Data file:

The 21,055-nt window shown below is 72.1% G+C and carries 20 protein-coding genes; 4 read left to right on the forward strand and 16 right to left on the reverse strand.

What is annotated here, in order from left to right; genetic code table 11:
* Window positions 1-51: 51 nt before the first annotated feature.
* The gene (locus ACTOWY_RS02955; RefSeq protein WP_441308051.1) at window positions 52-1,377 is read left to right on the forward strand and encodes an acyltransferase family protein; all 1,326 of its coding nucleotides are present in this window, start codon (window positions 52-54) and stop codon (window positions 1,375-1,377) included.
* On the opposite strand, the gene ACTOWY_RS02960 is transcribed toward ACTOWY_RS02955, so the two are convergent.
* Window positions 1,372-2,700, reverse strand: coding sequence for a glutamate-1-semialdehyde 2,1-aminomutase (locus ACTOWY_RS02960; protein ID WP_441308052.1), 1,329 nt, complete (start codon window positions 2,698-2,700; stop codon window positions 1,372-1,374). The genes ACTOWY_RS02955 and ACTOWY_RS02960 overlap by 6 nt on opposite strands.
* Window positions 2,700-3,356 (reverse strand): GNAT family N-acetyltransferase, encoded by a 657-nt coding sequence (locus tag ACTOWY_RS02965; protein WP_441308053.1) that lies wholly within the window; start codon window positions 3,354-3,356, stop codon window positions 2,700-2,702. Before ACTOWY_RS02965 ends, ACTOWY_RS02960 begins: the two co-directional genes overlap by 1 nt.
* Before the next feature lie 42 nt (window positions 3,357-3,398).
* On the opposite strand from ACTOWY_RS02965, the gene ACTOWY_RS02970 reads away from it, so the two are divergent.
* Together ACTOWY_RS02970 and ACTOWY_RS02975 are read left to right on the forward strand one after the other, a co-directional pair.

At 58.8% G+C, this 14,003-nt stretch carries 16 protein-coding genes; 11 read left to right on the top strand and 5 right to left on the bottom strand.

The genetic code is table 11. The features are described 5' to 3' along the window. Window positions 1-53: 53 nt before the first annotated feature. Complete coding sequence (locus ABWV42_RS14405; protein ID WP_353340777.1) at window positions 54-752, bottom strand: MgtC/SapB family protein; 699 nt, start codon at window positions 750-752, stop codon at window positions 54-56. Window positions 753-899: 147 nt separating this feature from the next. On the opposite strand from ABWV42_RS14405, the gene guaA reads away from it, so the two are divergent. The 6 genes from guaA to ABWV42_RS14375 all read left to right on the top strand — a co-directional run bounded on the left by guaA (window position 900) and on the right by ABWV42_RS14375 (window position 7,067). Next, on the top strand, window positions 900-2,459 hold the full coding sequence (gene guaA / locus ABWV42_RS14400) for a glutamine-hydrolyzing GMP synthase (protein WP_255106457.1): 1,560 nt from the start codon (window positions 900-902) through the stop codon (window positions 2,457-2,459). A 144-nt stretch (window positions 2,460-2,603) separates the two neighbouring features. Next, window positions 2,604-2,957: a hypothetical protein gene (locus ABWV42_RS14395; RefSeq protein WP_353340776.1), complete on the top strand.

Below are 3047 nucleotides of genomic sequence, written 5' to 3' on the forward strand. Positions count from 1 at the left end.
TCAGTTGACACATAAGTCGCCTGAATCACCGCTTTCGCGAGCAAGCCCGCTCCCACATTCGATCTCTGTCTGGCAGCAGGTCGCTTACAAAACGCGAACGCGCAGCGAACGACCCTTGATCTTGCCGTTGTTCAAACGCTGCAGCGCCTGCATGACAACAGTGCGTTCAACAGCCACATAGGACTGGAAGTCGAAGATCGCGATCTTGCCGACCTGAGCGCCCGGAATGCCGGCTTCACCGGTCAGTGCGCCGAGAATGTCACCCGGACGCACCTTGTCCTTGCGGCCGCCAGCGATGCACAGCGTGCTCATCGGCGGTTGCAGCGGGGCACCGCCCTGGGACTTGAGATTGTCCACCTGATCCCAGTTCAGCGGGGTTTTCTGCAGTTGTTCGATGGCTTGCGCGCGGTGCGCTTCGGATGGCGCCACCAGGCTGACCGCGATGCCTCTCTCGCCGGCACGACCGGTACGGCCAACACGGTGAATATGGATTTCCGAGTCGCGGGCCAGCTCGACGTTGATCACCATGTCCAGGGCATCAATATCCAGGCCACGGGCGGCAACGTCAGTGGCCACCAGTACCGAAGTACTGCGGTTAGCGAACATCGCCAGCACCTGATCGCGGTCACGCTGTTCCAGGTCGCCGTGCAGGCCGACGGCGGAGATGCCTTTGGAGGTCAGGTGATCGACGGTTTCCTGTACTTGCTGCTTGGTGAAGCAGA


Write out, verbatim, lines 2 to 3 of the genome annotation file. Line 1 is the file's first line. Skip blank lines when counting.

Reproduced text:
What is annotated here, in order from left to right; genetic code table 11:
* Window positions 1-51: 51 nt before the first annotated feature.